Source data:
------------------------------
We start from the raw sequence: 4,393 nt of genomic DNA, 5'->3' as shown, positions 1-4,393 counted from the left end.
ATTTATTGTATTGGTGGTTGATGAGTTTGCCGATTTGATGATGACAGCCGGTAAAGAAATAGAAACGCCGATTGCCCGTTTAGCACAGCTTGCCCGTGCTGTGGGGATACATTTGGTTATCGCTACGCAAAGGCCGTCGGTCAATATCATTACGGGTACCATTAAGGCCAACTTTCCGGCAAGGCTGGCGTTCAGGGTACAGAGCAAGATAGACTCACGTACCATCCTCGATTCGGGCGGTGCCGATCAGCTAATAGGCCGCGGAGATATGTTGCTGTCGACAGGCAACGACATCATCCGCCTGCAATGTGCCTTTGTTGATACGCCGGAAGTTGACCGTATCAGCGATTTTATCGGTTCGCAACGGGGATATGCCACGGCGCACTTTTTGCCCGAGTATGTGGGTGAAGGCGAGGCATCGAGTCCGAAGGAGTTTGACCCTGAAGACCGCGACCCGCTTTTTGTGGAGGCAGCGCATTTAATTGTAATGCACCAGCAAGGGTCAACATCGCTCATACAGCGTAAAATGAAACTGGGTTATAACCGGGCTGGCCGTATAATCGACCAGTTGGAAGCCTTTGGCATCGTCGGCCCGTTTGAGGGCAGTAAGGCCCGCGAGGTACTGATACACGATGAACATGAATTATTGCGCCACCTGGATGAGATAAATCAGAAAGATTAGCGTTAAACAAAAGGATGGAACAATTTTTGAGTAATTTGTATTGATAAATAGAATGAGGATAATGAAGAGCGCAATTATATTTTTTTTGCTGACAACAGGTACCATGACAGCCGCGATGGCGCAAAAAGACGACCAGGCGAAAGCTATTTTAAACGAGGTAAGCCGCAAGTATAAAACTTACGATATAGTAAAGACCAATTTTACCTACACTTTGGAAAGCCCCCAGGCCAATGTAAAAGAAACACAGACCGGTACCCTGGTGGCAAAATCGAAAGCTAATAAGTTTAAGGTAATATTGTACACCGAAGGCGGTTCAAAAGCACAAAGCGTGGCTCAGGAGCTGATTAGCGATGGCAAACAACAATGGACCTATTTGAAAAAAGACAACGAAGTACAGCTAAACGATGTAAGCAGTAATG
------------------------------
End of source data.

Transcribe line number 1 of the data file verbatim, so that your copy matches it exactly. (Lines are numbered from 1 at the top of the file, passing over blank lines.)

We start from the raw sequence: 4,393 nt of genomic DNA, 5'->3' as shown, positions 1-4,393 counted from the left end.